farmstead, arranging buildings, farm management
Cooperative Extension Service, South Dakota State College of Agriculture and Mechanic Arts
A convenient and time-saving arrangement of the buildings in a farmstead is important to efficient agricultural production as is the factory arrangement in efficient industrial production. A good arrangement of buildings coupled with well-chosen equipment around the farmstead will reduce the time and labor of the farm operator to a surprising extent. A carefully worked-out study was made in a mid-western state to find out how many steps are saved on a well-planned farm. Instruments were used that accurately recorded the distance walked by the operator in doing similar work on the many farms studied, so their answer should be entirely reliable. It was found that the average farm operator walked 99 miles each month in doing the daily chores. This is a trifle over three miles a day. The man on the farm with the poorest arrangement of buildings walked 135 miles each month, while the man on the best arranged place walked only 49 miles a month. If these figures are multiplied by 12 for the 12 months in a year, it will be found that the man on the best arranged farm walked 600 miles less, in a year's time, than the average of his neighbors. The amount of time required to walk these extra miles can be used advantageously by the owner in repairing machinery and equipment and in caring for the lawn and planting around the farm home. As efficiency increases in the farming operations, more time will be spent in better living conditions on the farm. While it is probable that in the future the tendency will be toward larger farming units, there will no doubt remain many farms of the subsistence type. The suggestions and principles outlined in this circular can always be used in locating the buildings for efficiency in any farmstead arrangement, be it large or small.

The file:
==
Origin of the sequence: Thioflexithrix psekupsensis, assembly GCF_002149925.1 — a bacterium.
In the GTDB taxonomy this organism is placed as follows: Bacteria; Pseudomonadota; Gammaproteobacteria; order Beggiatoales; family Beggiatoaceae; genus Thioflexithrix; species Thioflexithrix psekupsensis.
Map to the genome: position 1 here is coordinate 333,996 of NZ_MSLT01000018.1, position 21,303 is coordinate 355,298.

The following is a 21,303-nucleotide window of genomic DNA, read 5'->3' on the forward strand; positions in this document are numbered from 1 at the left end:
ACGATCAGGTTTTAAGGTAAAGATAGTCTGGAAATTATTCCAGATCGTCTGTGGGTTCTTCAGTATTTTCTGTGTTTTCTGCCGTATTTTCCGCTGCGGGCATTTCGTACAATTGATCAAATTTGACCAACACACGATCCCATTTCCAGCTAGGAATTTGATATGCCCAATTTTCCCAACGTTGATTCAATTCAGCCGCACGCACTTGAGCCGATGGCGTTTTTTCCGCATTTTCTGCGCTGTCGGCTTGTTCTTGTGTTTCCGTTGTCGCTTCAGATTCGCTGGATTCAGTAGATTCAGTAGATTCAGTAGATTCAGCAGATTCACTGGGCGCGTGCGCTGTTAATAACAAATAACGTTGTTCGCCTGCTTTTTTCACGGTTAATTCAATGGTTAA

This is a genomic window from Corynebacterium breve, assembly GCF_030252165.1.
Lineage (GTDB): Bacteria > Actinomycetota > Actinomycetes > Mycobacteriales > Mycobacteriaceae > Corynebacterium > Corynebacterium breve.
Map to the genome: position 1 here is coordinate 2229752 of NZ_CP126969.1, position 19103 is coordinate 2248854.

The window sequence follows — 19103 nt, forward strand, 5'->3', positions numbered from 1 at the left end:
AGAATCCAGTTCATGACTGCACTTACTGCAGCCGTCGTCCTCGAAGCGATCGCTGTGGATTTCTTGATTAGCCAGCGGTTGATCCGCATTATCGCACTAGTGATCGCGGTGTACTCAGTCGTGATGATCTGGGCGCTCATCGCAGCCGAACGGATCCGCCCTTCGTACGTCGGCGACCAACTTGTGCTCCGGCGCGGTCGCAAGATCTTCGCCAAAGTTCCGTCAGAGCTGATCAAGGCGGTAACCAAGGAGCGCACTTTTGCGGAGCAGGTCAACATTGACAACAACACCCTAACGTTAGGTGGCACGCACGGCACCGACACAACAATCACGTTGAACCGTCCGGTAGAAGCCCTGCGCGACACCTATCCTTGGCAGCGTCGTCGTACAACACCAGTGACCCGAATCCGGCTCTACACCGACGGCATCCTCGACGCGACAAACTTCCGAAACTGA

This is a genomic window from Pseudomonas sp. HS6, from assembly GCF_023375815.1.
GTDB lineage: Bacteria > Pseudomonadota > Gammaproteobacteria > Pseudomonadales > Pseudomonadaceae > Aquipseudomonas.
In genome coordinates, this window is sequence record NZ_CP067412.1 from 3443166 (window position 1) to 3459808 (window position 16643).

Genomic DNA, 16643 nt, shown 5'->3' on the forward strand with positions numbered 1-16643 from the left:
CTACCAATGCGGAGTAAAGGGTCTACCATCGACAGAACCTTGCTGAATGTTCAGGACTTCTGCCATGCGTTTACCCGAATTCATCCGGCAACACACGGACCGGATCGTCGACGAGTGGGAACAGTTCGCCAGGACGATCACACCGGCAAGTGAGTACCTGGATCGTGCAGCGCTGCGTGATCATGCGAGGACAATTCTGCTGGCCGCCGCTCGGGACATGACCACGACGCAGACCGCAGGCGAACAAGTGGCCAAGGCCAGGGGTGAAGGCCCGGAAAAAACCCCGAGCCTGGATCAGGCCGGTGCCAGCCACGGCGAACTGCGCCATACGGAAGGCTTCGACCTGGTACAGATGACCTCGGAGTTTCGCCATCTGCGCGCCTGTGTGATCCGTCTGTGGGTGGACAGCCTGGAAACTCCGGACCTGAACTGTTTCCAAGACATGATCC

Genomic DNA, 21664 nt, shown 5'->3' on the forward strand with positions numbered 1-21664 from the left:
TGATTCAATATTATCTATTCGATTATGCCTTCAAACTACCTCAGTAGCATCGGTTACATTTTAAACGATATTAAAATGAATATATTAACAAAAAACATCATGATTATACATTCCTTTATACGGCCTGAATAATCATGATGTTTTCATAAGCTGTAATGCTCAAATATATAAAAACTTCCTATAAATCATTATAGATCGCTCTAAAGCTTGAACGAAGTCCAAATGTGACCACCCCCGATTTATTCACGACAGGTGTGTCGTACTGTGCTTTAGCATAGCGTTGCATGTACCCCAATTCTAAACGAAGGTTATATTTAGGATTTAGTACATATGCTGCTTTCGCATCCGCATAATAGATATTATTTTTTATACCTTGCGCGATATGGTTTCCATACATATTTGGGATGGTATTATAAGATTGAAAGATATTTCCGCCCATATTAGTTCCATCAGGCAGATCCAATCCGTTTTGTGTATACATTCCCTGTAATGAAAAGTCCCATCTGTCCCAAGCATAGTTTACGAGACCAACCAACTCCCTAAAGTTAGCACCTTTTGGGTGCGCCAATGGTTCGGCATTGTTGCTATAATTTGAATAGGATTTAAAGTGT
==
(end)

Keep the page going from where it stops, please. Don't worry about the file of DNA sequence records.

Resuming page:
Patty, Ralph L., "Arranging the Buildings in the Farmstead" (1937). SDSU Extension Circulars. 362.